At the public meeting that preceded the vote Monday, neighborhood officials and streetcar supporters clashed. Opponents to the plan claimed the money should stay in neighborhood projects as originally promised, while streetcar supporters pointed to the benefits of the streetcar for neighborhoods and insisted the money will eventually come back.
Chris Smitherman, Independent; Charlie Winburn,
Republican; and P.G. Sittenfeld, Democrat, voted against the plan.
Roxanne Qualls, Laure Quinlivan, Yvette Simpson, Cecil Thomas, Wendell
Young and Chris Seelbach — all Democrats — approved the plan.
Jason Barron, spokesperson for Mayor Mark Mallory, says the mayor is in favor of the plan moving forward.
Although the vote included all City Council members, it was not the formal City Council vote. Instead, it was only the budget committee vote. The City Council vote will take place Wednesday.
CORRECTION: This story originally said the entire $29 million plan will be reimbursed by Duke. Only the $15 million from the Blue Ash airport deal will be reimbursed if the city wins in the dispute.
Council Member P.G. Sittenfeld is circulating a small business petition to stop Cincinnati from privatizing parking services. Sittenfeld threw his support behind the petition in a statement: “Individual citizens have made clear that they are overwhelmingly against outsourcing our parking system. Now we're going to show that small businesses feel the same way. I hope that when council sees that the small businesses that are the engine of our city are strongly against outsourcing our parking, we can then nix the proposal immediately.” The petition asks city officials “to find a smart, resourceful, sustainable alternative to address the budget situation.” City Manager Milton Dohoney says parking privatization is necessary to avoid laying off 344 city workers.
Gov. John Kasich’s expanded sales tax is going to hurt a lot of people. The tax is being expanded to apply to many items included in households’ monthly budgets, such as cable television, laundry services and haircuts. The revenue from the sales tax expansion will be used to cut the state income tax by 20 percent across the board, lower the sales tax from 5.5 percent to 5 percent and slightly boost county coffers.
City Council and local residents are not impressed with the USquare development. At a City Council meeting Tuesday, Vice Mayor Roxanne Qualls described the development: “I have to say that it is underwhelming. And that’s about the kindest thing I can say about it. And also really repeats, on many different levels, virtually all of the mistakes that have ever been made in the city and in neighborhoods when it comes to creating public spaces.” But architect Graham Kalbli said he’s excited about the plan: “Because we’ve taken a vacant strip of land and really made kind of a living room for the Clifton Heights community. We wanted to do that, that was one of our overriding goals.”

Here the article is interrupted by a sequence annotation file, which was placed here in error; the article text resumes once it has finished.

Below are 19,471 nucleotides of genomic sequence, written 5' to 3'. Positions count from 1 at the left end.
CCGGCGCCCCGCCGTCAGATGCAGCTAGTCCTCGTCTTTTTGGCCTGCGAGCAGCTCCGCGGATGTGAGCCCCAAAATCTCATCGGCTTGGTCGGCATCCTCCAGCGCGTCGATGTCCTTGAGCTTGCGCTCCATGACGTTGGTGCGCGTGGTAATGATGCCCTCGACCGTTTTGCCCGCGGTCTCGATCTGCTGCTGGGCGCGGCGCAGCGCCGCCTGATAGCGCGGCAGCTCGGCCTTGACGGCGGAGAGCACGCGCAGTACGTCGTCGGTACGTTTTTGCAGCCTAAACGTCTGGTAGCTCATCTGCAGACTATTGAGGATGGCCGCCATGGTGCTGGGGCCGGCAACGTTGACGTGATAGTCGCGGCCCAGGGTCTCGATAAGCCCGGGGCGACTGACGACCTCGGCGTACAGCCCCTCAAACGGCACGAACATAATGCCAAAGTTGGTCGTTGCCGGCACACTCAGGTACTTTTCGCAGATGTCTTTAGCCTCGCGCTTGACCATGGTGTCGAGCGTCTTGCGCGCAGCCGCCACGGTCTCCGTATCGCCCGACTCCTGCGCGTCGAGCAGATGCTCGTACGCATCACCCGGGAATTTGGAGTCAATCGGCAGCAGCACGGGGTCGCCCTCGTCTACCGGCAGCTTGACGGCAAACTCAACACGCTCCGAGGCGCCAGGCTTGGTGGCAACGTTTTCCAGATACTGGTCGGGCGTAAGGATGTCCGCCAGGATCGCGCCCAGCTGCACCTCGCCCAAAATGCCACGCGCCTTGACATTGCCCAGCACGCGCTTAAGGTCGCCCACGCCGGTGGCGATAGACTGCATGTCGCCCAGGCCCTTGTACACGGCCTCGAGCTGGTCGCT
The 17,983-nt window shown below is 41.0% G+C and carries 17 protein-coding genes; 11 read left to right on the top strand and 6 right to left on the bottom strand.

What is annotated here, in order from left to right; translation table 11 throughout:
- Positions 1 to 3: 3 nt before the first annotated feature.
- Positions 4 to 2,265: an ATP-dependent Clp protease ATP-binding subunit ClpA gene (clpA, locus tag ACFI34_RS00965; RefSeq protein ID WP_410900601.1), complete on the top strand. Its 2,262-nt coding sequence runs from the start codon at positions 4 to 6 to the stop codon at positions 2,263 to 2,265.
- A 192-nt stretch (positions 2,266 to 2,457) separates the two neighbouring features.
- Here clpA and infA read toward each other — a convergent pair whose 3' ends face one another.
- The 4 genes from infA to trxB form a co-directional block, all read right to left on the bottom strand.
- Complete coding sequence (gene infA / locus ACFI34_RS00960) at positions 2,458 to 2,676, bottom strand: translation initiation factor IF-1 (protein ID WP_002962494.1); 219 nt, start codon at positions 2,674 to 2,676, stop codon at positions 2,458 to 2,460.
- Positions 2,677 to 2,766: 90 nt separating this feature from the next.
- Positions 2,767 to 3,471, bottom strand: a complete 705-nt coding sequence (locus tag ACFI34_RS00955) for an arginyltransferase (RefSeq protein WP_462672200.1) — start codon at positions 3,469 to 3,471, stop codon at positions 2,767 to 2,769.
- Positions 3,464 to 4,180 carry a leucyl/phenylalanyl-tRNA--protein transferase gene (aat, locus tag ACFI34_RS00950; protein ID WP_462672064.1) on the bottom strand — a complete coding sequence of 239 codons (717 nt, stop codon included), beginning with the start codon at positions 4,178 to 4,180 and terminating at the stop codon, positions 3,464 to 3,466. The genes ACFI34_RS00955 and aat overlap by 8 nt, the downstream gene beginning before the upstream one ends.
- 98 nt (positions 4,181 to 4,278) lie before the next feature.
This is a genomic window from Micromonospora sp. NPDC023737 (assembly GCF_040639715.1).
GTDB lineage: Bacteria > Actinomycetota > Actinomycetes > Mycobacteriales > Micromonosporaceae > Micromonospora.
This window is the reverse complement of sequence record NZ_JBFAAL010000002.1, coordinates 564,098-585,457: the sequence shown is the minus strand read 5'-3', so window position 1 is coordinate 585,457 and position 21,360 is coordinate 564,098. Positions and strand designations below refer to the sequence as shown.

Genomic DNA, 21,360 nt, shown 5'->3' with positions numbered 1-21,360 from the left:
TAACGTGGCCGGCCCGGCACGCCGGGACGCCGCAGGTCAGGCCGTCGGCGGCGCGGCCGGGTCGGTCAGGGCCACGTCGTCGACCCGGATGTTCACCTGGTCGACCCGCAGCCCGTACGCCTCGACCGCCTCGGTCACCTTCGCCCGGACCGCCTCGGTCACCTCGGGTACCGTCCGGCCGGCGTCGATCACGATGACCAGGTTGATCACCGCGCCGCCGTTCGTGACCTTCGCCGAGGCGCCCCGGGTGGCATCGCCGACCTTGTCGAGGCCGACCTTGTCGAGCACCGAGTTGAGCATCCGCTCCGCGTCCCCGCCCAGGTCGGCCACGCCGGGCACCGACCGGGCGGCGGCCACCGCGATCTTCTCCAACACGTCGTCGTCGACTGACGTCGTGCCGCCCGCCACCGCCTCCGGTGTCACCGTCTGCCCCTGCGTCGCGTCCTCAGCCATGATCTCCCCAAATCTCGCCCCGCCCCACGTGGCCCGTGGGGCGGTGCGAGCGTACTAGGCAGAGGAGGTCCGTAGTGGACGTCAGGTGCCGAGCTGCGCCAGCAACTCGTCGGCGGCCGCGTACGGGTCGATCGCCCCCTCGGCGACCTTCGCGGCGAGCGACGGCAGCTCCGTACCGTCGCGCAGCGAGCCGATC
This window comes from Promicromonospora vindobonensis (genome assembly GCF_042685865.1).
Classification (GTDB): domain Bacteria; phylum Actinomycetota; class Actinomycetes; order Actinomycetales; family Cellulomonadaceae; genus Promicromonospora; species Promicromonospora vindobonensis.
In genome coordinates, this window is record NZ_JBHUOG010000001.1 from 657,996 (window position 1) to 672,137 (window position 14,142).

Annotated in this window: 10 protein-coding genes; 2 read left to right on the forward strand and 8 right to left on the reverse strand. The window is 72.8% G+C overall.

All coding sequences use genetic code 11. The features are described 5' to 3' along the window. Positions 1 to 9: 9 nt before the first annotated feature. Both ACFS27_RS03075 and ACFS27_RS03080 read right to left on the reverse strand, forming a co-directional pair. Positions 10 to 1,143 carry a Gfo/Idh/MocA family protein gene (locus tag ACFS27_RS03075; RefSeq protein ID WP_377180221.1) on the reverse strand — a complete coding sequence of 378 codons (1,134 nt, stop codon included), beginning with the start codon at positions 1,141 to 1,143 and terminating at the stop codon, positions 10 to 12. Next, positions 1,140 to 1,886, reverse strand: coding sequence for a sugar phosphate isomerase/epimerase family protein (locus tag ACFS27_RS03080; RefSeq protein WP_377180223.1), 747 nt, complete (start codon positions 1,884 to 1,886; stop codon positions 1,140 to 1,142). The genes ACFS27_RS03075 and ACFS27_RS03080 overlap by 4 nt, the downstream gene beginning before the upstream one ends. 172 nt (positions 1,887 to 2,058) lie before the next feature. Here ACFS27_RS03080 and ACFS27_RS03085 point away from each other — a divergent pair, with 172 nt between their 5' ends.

The Hamilton County Board of Elections is subpoenaing 19 voters who are suspected of voting twice in the November election. Most of the voters being investigated filed provisional ballots then showed up to vote on Election Day.
David Mann is officially running for City Council. The Democrat has served as a council member, mayor and congressman in the past.
Traffic congestion isn’t just bad for drivers; it’s also bad for the environment and economy. The Annual Urban Mobility Report from the Texas A&M Transportation Institute found traffic congestion cost Cincinnati $947 million in 2011 and produced an an extra 56 billion pounds of carbon dioxide nationwide.
Leslie Ghiz is taking the judge’s seat a little early. The former city council member was elected to the Hamilton County Common Pleas Court in November, but she was appointed to the seat early by Gov. John Kasich to replace Dennis Helmick, who retired at the end of 2012.
The magic of capitalism: Delta is already matching a low-cost carrier’s fares to Denver at the Cincinnati/Northern Kentucky International Airport.
The U.S. Postal Service is ending Saturday mail delivery starting Aug. 1. The Postal Service has been dealing with financial problems ever since a 2006 mandate from U.S. Congress forced the mail delivery agency to pre-fund health care benefits for future retirees. Riddled with gridlock, Congress has done nothing to help since the mandate was put in place. This will be the first time the Postal Service doesn’t deliver mail on Saturdays since 1863.
It’s unlikely zombies could be cured by love, but it’s possible they could be cured by science.
The next Michael Jordan has been discovered:
More than a dozen business and philanthropic entities support the Southwest Ohio Regional Transit Authority’s (SORTA) offer to develop a private-public partnership to fund the streetcar’s operating costs, Eric Avner, vice president of the Haile Foundation, told CityBeat on Tuesday.
If enough private contributors agree to finance the streetcar’s operating costs, they could address a major concern raised by streetcar opponents and provide the clearest path forward for the $132.8 million streetcar project since the new mayor and City Council took office early this month.
The Haile Foundation already contributed $1 million to an operating reserve fund for the streetcar, but Avner cautions that his organization’s donation is only the beginning, given all the other entities interested in moving the streetcar forward.